You may already know viral YouTube producer and music gear reviewer Andrew Huang. But you might be surprised to learn that he lives right here in Toronto and gets most of his ideas from strolling through local parks.
“Toronto’s diversity is really special and I think that’s reflected in all the amazing artists coming out of here,” Huang told blogTO.
“I’ve fully embraced the ‘City in a Park’ motto. I love living in a big city but still being able to get lost in High Park or go for a run by the River Humber where a lot of my best ideas come to me. .”
Huang has around 2 million subscribers on YouTube and over 253,000 followers on Instagram and is now the creator of a music-making app called Flip Sampler.
It’s all built from a relentless dedication to music and time spent cutting his teeth on the Toronto music scene, and a YouTube channel he’s been working on since 2006.
“I grew up in Ottawa and moved here when I was 18,” says Huang. “But apparently when I was two years old I was captivated by the CN Tower and the Blue Jays and told everyone I was from Toronto.”
He started as a child learning the piano and “kept falling down rabbit holes” from there, as he puts it, discovering cassette recording, turntables and synthesizers.
“I had both formal training like classical piano and university studies as well as this obsessive self-taughtness where every spare moment was spent reading about different tools and techniques or experimenting with things in the studio,” Huang explains.
“Video is more of a casual interest where I’ve learned enough to create what I want to create, but I might actually do things that are completely wrong and have no idea.”
His videos don’t come out that way. With millions of views and excellent editing, the relatively high-end production values are likely to change your idea of what can be created in an everyday bedroom.
He goes through detailed reviews of various music equipment, showing off his mastery and sometimes a clip of a song he produced using it. He’s also not afraid to shy away from fancier challenges that earn him views and subscribers.
“At first, I only wanted to make music videos for my songs, but I found it both easier and more enjoyable for me to create videos documenting my creative process or to share some of the things I I had learned, and it was gratifying to see that people were able to learn from it,” says Huang.
Although music is his full-time career, his income still comes from a mix of income sources, and offbeat creativity has always been part of what has helped him succeed.
“When I was 19, I started posting eBay auctions where I created a song for the winning bidder,” Huang explains. “They ranged from $100 to $200 and it became my job for a few years.”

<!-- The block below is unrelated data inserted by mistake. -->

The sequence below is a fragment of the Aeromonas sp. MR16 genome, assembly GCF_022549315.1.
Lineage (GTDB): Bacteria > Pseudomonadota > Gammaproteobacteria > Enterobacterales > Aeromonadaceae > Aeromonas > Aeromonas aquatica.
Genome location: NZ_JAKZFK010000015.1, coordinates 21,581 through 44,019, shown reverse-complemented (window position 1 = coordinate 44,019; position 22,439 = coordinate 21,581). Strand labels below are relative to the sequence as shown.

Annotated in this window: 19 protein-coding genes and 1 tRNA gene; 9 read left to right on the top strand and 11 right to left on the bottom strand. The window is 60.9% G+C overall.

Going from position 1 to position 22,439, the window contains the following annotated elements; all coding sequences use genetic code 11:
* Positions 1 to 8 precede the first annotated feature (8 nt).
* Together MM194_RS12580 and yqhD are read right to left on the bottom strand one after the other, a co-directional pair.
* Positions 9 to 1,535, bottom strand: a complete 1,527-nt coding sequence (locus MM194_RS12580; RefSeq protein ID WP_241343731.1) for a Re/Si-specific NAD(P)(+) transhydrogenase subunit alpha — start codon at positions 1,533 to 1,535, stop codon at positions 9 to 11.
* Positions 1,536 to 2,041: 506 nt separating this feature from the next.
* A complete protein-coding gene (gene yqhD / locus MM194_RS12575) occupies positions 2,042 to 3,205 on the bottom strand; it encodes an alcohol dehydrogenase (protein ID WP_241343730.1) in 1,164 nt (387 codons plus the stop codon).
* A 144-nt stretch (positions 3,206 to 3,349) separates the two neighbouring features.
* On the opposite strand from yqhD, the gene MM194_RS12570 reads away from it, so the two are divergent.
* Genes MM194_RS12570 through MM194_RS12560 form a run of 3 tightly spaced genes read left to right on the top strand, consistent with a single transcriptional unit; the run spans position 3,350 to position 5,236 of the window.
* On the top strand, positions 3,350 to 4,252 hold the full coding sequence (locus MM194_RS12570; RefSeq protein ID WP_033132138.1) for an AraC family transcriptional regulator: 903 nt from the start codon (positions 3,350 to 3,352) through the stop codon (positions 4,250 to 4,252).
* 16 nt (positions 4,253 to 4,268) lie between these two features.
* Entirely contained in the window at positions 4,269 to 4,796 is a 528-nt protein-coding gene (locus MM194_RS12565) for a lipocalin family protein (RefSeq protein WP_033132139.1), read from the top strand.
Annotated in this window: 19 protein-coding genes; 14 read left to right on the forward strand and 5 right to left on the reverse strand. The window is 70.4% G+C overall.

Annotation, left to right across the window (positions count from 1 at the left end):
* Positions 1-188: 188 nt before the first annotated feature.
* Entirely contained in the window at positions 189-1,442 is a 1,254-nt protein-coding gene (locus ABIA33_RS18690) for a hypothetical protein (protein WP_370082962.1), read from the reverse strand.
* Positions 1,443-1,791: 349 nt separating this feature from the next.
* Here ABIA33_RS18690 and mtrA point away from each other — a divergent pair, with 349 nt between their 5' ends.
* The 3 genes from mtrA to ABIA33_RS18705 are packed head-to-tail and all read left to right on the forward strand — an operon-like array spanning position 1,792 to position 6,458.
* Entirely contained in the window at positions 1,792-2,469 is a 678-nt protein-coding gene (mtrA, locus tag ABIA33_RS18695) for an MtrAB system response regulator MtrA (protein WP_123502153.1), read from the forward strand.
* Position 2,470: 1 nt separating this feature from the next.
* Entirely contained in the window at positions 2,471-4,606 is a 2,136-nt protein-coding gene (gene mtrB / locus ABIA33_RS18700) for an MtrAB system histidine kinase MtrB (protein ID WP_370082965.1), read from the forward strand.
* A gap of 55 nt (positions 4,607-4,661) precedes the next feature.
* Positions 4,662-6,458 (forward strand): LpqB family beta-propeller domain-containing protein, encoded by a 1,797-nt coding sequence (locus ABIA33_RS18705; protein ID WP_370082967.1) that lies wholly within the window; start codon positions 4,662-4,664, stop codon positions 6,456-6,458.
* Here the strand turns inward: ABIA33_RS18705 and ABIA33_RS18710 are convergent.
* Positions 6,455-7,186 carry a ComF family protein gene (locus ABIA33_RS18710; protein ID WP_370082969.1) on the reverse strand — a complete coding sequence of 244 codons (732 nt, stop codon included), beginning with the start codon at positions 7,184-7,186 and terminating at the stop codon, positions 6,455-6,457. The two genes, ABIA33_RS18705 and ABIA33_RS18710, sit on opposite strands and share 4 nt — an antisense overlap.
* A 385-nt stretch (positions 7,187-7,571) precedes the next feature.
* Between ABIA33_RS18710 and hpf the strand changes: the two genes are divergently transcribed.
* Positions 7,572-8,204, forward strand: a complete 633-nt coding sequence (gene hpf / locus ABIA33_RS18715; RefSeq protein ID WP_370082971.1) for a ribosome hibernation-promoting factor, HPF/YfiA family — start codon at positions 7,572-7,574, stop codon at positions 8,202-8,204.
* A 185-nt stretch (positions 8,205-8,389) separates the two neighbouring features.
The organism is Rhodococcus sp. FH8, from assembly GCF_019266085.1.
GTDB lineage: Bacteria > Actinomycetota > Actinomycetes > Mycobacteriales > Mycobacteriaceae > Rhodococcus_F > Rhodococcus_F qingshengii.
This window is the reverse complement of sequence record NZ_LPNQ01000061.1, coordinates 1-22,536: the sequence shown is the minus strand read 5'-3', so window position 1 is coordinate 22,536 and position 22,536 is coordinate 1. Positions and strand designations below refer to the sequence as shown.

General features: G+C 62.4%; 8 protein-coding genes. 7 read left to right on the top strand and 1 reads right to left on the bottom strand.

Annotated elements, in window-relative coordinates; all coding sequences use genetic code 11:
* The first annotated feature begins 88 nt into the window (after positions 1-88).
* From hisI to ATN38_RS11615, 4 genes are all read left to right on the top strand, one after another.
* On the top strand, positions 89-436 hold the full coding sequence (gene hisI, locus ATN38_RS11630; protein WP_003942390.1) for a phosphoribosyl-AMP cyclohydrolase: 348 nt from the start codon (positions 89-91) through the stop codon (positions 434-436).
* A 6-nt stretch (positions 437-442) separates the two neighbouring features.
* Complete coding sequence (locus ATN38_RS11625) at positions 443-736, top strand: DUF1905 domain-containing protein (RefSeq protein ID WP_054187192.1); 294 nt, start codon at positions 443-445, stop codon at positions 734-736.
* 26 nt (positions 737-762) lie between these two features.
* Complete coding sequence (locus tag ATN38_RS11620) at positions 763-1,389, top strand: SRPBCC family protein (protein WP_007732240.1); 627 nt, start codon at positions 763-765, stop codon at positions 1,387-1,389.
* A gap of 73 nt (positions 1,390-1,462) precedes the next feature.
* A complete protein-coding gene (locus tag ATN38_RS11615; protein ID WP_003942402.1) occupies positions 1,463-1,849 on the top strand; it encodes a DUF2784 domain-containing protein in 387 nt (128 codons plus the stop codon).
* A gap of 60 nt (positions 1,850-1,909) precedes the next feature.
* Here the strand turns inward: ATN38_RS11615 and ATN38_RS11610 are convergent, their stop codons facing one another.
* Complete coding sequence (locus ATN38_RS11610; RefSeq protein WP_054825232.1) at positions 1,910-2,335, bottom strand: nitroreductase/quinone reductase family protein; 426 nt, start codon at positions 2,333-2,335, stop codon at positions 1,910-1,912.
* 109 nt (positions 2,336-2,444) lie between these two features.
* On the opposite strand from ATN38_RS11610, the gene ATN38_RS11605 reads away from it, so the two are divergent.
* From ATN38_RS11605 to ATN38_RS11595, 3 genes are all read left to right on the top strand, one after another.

He eventually started a website to avoid eBay fees, building a clientele and charging more until he could count on earning about 15 of those songs a month. That’s when people started approaching him to score ads.
“I was slowly building a fanbase for the original music I released, and I was doing well between royalties, merchandising, and performing live,” says Huang.
Although he stopped performing live in 2017, if you were part of the indie scene at El Mocambo, Rancho Relaxo, Cameron House, Supermarket or Horseshoe, you might have caught him performing solo or in a band. As for where he hangs out these days, he loves Tranzac and The Rex.
Now that he’s focused on YouTube, he’s been able to capitalize on opportunities for advertising revenue, sponsorships, collaboration on music products, and teaching his own in-depth online music lessons.
“I’m quite prolific and have some weird ideas that I’m able to execute well, which seems like a winning combo on social media where you repeatedly have to get people’s attention,” Huang says.
“I’ve never seen anything super viral, but I’ve done a lot of things that were interesting enough to get a few million views, like this piece of baroque music where the notes are shaped like a unicorn. These last few years, I think it was less about shareable novelty and more about creating content with my own particular flavor.”
Over the next year, Huang plans to release a number of software and hardware music tools with plug-in companies and boutique synth designers. He also wants to return to his classical roots and experiment with orchestral music.
“I enjoy all genres of music and think all approaches are valid, whether you want to make songs in your bedroom or try to get a hit with a team of ten songwriters,” says Huang.
“At the end of the day, however technical or commercial my content may be at any time, the enjoyment of making music is always the biggest goal.”